Miss Workman, who lived about two blocks from the market, testified that at about 8:30 p.m. on June 2, 1966 she observed near the market a green 1958 Chevrolet convertible with a top, dirty-white in color. The top had a 'sort of a black patch up above by the driver's side' and there was a dent in the left front hubcap. She observed that the car had two occupants, but she could not identify either of them, except to say that the person on the driver's side was a blond man. She later saw a vehicle at the Santa Ana Police Department and identified it as the same one that had been near the market. Although reference was made in the prosecutor's opening statement to facts tending to connect this automobile with defendant, no such evidence was introduced at trial.

Although defense counsel had at one point indicated his intention to object to the introduction of such evidence on the ground that it was a product of an unlawful arrest and search, on the last day of the trial a .22 caliber pistol together with a number of .22 caliber cartridges were introduced into evidence by stipulation with the further stipulation that they were in the possession of defendant on the night of June 3, 1966.

The defense offered no evidence.

The Pretrial Identifications

The pretrial identifications all took place prior to June 12, 1967, and the rules announced in United States v. Wade, 388 U.S. 218, 236--237, 87 S.Ct. 1926, 18 L.Ed.2d 1149, 1162--1163, and Gilbert v. California, 388 U.S. 263, 272, 87 S.Ct. 1951, 18 L.Ed.2d 1178, 1186 are therefore inapplicable. (Stovall v. Denno, 388 U.S. 293, 296--301, 87 S.Ct. 1967, 1969--1972, 18 L.Ed.2d 1199; People v. Feggans, 67 Cal.2d 444, 448, 62 Cal.Rptr. 419, 432 P.2d 21; People v. Thomas, 5 Cal.App.3d 889, 896, 86 Cal.Rptr. 97.)

Defendant contends, however, that the pretrial identifications were so unnecessarily suggestive as to be conducive to irreparable mistaken identification, that the in-court identification was derived therefrom and that, therefore, the admission into evidence of these identifications of defendant abridged his right to due process of law. (Stovall v. Denno, Supra; People v. Caruso, 68 Cal.2d 183, 65 Cal.Rptr. 336, 436 P.2d 336.) A judgment of conviction will be reversed on this basis only if the lineup procedure was so unnecessarily suggestive that it gave rise to a very substantial likelihood of irreparable misidentification. (Simmons v. United States, 390 U.S. 377, 384, 88 S.Ct. 967, 971, 19 L.Ed.2d 1247, 1253; People v. Thomas, Supra, 5 Cal.App.3d at 898.) To sustain his claim of a violation of due process, defendant must show that his trial resulted in essential unfairness 'not as a matter of speculation but as a demonstrable reality.' (Adams v. United States ex rel. McCann, 317 U.S. 269, 281, 63 S.Ct. 236, 242, 87 L.Ed. 268, 276; People v. Thomas, Supra, 5 Cal.App.3d at 900, 86 Cal.Rptr. at 104.)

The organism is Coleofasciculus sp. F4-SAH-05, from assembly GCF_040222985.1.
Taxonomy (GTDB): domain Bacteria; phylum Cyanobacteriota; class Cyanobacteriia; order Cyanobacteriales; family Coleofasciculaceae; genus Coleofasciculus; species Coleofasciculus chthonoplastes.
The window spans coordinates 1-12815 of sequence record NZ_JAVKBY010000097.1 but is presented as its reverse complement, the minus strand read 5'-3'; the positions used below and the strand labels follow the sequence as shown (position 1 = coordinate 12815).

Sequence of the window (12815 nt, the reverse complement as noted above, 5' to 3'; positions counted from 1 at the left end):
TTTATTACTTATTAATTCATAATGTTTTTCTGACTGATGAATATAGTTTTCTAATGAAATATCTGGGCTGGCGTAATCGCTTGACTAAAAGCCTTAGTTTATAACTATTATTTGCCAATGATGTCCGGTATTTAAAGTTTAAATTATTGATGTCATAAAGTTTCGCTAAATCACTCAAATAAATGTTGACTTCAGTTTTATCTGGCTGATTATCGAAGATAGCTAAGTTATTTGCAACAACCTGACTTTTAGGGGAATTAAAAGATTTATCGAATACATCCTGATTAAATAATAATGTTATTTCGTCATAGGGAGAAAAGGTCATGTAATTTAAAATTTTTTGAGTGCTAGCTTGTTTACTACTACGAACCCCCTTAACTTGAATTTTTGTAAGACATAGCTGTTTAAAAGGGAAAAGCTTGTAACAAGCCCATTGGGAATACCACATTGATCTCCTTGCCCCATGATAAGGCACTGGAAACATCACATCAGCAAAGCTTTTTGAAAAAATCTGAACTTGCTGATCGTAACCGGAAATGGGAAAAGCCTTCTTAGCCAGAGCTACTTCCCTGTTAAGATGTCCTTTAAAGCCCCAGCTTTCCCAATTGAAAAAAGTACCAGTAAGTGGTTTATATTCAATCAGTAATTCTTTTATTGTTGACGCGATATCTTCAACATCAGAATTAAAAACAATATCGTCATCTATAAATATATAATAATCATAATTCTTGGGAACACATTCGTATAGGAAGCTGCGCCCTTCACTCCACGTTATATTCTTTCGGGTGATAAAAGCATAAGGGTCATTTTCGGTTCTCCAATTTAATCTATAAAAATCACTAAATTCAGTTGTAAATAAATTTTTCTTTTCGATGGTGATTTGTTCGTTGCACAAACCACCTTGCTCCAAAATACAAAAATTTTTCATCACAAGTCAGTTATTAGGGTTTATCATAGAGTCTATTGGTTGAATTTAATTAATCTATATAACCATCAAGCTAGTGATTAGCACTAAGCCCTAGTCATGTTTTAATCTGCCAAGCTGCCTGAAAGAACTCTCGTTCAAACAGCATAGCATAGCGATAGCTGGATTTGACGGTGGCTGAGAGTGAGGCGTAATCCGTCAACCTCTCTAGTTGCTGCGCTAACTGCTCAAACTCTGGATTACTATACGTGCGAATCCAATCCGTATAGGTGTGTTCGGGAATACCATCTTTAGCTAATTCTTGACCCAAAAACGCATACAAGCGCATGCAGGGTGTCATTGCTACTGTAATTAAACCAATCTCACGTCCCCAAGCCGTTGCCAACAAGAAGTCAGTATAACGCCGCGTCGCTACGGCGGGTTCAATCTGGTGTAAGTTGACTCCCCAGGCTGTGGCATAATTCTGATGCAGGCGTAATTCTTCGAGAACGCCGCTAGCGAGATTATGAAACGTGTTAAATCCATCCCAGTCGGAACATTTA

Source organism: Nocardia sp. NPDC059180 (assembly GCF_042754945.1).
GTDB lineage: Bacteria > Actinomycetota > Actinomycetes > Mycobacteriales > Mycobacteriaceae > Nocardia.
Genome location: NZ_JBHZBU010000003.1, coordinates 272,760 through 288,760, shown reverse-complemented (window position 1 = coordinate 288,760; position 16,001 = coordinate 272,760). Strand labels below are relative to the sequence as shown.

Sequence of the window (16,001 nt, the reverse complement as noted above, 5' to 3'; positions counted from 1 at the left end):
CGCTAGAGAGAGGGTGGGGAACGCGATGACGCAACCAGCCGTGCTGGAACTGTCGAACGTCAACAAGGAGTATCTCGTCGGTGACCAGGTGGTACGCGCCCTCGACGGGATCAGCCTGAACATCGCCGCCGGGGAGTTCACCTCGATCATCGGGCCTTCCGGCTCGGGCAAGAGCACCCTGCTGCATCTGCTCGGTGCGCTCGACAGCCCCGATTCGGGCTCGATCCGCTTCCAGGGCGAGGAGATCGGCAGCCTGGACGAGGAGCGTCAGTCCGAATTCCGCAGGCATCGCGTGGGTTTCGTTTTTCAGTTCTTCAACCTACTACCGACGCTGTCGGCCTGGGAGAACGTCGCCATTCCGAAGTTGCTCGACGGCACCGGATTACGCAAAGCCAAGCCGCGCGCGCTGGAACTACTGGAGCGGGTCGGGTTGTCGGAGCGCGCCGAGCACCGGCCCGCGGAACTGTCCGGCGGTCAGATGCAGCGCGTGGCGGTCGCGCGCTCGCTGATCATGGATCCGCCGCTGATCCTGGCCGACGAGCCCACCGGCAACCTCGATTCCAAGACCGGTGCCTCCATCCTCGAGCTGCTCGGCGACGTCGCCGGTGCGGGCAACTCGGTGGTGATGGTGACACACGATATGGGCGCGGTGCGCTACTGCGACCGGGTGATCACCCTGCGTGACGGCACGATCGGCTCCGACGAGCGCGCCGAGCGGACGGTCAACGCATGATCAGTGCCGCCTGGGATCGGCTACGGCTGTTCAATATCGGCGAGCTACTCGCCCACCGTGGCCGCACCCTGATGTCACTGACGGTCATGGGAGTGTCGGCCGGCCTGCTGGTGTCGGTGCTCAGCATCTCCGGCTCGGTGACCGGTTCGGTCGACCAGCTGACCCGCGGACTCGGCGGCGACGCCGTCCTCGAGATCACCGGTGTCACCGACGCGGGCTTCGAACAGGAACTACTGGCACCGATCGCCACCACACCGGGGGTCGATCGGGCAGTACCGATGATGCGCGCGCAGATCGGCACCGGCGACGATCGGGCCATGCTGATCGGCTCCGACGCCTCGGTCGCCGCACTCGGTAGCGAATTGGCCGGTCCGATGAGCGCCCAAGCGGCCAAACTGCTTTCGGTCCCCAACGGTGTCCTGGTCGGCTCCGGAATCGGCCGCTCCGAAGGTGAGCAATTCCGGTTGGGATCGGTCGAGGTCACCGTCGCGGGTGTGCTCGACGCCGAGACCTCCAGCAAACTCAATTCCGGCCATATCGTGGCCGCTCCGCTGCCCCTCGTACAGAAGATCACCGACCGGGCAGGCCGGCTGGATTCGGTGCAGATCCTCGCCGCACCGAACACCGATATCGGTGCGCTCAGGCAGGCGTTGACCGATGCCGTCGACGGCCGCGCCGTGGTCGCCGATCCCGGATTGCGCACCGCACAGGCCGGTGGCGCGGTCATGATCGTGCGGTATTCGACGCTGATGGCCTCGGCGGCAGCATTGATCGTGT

There is nothing whatever in the evidence to support defendant's contention that the pretrial identifications were unduly suggestive. He was shown photographs of six different men, all of Mexican ancestry. The photograph of defendant was in no way singled out, and, in fact, although he selected defendant's photograph, he was unable to make a positive identification because in the photograph defendant wore a beard. There is no evidence that the photographs were used to prime Mr. Keaton to identify defendant nor was Keaton told that the man whose photograph he had selected would be included in the lineup. (Cf. People v. Feggans, Supra, 67 Cal.2d 444, 449, 62 Cal.Rptr. 419, 432 P.2d 21; People v. Brown, 273 A.C.A. 124, 127, 77 Cal.Rptr. 863.) Mere proximity in time between the viewing of photographs and a lineup is not, in itself, evidence that the witness has been improperly primed to make a lineup identification. (People v. Feggans, Supra; People v. Brown, supra.)

Similarly, there is not a shred of evidence that there was anything suggestive about the lineup. All of the subjects were men of Mexican ancestry; all were dressed in similar clothing; and several resembled defendant.

Defendant urges that it can be inferred that defendant was the only person common to the photographs and the lineup. There is no evidence in the record to compel this conclusion, but even so, such a procedure would not be violative of due process absent some element of suggestiveness in the photographs or their presentation or in the lineup or its presentation. (Cf. People v. Feggans, Supra, 67 Cal.2d at 449, 62 Cal.Rptr. 419, 432 P.2d 21.) Moreover, from the evidence there is a very strong inference that Mr. Keaton was not influenced by the photograph at all. He could not make positive identification from it because of the beard. But upon viewing the lineup, he immediately and unequivocally identified defendant. The conclusion is irresistable that he did so based on the descriptive facts he noticed at the time of the robbery, set forth in the statements of facts.